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  #35  
Old October 7th, 2014, 02:34 AM
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Sorry but I have to ask, why would you get so technical on this?

My garden gets dry, I water it, it gets wet, plants grow. I have a bore and the water table is only 3m under my house so I have an unlimited supply of water with only negligible electrical pumping costs.

If you do want to adjust watering times based on conditions, I'm sure you could greatly simplify the calculations. Hot dry day = + 3 mins, cold damp day = -3 mins, rain = off. Its hardly an exact science.

I give my garden 10 minutes 3 days a week with a 2 minute spray each other night to keep things wet. I never adjust this and my garden grows quite well.
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  #36  
Old October 7th, 2014, 08:06 AM
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Not sure to whom your question was directed, but in my case I live in a quasi desert-like area which over the past 5 years has been stricken by worsening drought (approaching "worse than the worst drought of record"). Water rates are tiered, making water for landscaping expensive. Converting to Xeriscaping isn't cheap either, but we're hedging by taking small steps in that direction too. This is the first year I'm trying more intelligent irrigation. So far I'm finding I can save water during the non-peak months. The two hottest months, though, I didn't find much that could be done, as there was almost no rain in July and August. This year those two months had water bills of ~$500 per month. In this context, a $150 sensor is easy to justify, if it's likely to pay for itself.

If water were cheap, I really doubt I would have geared up for this. However, I've noted the lawn does seem healthier now from watering it only when it needs to be, rather than purely on a timed schedule, as I did previously. For some people, that might be sufficient motivation, and now that I've started I would likely continue even if water rates were to become cheap.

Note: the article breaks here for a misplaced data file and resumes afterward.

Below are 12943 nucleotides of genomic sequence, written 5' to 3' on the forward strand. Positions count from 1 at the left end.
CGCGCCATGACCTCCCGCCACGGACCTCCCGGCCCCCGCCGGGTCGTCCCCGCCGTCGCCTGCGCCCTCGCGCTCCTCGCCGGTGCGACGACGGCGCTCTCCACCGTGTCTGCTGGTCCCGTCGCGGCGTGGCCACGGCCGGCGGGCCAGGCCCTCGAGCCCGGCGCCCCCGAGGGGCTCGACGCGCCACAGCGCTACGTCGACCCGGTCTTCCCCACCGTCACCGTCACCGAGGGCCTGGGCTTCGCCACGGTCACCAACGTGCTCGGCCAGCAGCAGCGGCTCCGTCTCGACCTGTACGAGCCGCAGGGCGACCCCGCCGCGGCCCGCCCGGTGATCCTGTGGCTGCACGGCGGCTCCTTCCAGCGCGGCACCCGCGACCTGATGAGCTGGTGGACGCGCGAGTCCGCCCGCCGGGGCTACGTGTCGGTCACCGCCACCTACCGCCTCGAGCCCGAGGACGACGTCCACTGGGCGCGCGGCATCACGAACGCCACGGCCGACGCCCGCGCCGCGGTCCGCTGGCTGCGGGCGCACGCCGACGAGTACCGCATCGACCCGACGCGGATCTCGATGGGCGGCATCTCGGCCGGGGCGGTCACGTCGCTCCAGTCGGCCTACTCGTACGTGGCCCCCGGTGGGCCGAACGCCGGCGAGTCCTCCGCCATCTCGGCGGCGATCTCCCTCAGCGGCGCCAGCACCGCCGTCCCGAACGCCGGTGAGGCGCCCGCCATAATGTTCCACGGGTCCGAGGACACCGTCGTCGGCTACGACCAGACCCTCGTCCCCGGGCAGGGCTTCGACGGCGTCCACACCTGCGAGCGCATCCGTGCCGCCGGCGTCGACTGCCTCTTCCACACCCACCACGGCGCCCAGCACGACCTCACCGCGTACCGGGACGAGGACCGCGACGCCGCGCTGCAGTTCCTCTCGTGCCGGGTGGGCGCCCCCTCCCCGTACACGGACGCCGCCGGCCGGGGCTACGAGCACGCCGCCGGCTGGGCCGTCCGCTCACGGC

Last edited by NeverDie; October 7th, 2014 at 10:04 AM.
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  #37  
Old October 7th, 2014, 09:29 AM
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$500 bucks a month wow! Now it makes sense why you want to calculate more exact requirements. I figured perhaps you had a few acres of fruit trees or something.

Water is pretty scarce over here too and we always go 4 months over summer with practically (or sometimes absolutely) no rain but it's still really cheap over here. More like $500 per year. With a bore pump like I have, its basically free.
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  #38  
Old October 7th, 2014, 09:36 AM
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In my case, I am watering a pretty large patch of grass, and water is expensive and getting even more so. I figure with a one time attempt at a software solution, I will be able to very easily and conveniently water the lawn as required.

I think in this day and age with water conversation and financial conservation becoming significant issues, the value of water efficiency is becoming more important.

Actually, I'm thinking that all sprinkler controllers should be ET controlled. We know that the software is already available that works correctly, what would it cost to implement its use in a small raspberry pi? And it would seem that small investment would end up saving water and money.

I also agree that in the middle of this work, it seems as though we're taking a simple task and making it very difficult. I wouldn't want to do this twice!
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  #39  
Old October 7th, 2014, 11:20 AM
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I might be able save a lot of water if I could figure out why my lawn seems to require roughly twice what the local ET measurements indicate it should need. My current theory is that the soil is overly compacted, and so the water is staying too high in the soil, leading to high evaporation losses. I'm going to see if core aeration makes a difference. Excess thatch is probably also a factor, with a similar effect, but it's harder to fix.

In this sense, ET may prove to be a very helpful diagnostic tool. However, I won't know for sure until I get to the bottom of it. It's possible the reported ET numbers are skewed low, which is another reason I'd like to do my own ET calc as a cross-check.

For sure, something somewhere isn't right.

Last edited by NeverDie; October 7th, 2014 at 11:34 AM.
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  #40  
Old October 7th, 2014, 12:15 PM
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What is your source of local ET figures?